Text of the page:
Not everyone is eligible for the pandemic discounts, however: some folks still using cellular (where, for example, high speed networking is not available) for their Internet connections are unable to get discounts because, the telecoms say, bandwidth and capacity would be threatened if caps were removed from cellular service.

“The digital divide in Canada is sometimes portrayed as exclusively a rural-urban divide,” says Sam Andrey, the director of policy and research at Ryerson Leadership Lab, where research and analysis into Internet usage is conducted. “But even in Canada’s largest cities, there are persistent gaps in access to digital services, devices and affordable [I]nternet at sufficient speeds that map onto other socioeconomic inequities, including income, age, race and ability,” he adds.

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Brim Financial Raises $25M Series B to transform the way people bank and shop





TORONTO, March 16, 2021 /PRNewswire/ – Brim Financial (Brim), a Canadian next-generation Fintech company and certified credit card issuer, today announced the close of a $25M Series B, co-led by Desjardins Group and US-based EPIC Ventures with strong participation from Canadian and US based investors including goeasy Ltd., White Owl and Impression Ventures.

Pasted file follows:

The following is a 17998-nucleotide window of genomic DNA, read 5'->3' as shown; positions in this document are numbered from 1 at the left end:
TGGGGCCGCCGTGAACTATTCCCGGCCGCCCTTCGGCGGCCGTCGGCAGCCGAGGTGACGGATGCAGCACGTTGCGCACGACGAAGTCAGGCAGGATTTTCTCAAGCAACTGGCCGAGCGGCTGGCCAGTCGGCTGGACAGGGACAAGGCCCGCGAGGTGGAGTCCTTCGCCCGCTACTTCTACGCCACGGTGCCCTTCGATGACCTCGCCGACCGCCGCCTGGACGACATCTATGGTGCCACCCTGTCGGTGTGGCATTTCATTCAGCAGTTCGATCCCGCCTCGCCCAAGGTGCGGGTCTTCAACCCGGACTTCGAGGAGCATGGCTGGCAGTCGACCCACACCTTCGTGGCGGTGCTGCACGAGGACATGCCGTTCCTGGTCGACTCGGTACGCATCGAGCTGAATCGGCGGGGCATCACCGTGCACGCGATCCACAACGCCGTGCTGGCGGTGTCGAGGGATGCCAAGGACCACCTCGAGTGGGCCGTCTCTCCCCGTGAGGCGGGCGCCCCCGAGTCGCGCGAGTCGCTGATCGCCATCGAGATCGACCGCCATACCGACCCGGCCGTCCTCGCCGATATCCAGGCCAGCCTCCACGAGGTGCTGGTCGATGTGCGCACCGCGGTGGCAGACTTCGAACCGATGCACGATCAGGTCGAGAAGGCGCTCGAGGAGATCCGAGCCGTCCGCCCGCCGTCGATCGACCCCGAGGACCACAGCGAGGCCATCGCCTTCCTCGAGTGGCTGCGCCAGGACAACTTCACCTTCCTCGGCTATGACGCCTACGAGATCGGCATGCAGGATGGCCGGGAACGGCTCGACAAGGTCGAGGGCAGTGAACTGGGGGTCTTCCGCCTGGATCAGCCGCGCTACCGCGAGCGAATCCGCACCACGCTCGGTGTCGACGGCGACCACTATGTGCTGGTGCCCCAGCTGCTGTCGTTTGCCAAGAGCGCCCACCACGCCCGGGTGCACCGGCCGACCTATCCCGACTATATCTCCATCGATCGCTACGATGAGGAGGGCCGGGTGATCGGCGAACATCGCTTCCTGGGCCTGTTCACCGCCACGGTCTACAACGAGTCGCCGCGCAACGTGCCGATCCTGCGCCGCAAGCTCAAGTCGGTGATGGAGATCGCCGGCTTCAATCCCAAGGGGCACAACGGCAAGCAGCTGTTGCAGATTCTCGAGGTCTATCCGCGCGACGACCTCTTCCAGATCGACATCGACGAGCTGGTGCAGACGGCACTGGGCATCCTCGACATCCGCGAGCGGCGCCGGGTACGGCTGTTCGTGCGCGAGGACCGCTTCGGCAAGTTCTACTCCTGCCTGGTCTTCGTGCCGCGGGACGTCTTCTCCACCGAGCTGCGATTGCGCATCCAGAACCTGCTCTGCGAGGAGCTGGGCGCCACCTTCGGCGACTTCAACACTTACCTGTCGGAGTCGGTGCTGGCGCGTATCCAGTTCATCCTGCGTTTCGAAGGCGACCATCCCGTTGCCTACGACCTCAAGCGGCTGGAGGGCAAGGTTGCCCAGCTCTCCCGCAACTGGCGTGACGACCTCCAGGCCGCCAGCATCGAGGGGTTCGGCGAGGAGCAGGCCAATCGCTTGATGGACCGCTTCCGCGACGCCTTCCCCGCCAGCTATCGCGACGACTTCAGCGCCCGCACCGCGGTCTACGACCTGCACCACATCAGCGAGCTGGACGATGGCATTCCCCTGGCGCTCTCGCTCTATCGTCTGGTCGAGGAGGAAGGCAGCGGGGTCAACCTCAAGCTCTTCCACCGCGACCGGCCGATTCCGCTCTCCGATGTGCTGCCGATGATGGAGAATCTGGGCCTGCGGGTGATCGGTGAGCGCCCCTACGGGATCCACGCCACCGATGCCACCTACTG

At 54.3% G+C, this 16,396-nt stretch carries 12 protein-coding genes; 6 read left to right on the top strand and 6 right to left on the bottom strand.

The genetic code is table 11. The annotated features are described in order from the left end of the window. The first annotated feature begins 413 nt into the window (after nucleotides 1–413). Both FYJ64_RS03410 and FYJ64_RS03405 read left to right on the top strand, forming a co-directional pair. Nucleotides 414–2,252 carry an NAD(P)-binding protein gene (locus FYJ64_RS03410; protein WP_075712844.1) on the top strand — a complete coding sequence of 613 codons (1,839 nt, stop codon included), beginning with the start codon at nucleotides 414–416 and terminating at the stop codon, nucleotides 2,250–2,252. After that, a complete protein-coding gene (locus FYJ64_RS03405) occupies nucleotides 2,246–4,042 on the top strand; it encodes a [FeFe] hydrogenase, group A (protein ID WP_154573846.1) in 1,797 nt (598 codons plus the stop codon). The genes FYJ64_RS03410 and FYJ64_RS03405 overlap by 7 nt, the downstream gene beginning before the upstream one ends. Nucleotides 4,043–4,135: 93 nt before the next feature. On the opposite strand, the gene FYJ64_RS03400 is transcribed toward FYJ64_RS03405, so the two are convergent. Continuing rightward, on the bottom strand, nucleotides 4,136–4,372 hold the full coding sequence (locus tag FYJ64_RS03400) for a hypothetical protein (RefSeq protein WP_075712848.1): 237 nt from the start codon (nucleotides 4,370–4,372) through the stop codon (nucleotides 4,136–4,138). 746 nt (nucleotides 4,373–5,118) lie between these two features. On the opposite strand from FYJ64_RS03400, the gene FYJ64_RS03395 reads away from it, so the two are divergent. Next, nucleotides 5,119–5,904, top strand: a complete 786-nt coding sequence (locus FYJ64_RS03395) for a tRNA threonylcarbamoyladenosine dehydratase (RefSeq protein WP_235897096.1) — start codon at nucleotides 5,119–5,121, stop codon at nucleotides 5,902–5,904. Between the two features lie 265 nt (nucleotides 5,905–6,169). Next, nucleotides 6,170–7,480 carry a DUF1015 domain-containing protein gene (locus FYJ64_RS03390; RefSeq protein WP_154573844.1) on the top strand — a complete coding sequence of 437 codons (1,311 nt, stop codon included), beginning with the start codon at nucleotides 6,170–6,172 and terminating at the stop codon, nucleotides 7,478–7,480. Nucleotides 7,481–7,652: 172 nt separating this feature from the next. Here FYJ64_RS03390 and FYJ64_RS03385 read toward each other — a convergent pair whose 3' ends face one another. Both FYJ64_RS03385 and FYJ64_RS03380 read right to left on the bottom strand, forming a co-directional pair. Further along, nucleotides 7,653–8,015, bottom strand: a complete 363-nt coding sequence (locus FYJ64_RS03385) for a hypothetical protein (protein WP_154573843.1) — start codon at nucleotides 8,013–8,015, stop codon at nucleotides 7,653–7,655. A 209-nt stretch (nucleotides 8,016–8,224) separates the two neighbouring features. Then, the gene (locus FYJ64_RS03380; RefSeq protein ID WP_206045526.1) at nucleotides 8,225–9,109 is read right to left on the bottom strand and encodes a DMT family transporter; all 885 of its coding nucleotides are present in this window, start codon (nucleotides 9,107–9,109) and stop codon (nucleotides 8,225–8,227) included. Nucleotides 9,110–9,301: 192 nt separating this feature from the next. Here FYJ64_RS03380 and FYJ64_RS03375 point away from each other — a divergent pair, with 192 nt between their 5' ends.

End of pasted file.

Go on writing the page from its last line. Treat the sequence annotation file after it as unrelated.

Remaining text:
Brim’s state-of-the-art technology stack and credit cards infrastructure leverages the company’s ability to directly access the payment rails as an issuer, enabling Brim to deliver a fundamentally transformative ecosystem of financial products for consumers and businesses.

The Series B financing will bolster Brim’s Platform as a Service (PaaS). Brim’s B2B2C strategy enables any bank, credit union, fintech or large commercial partner to seamlessly roll out Brim’s financial products platform, credit cards and integrated buy-now pay-later solutions, mobile and digital banking, and behavior-driven customer engagement, all embedded with a best-in-class globally open loyalty and rewards ecosystem available in real-time at all merchants worldwide. With Brim’s Platform as a Service, partners have the ability to customize every element of the platform and leverage Brim’s end-to-end services, on a modular and turnkey basis.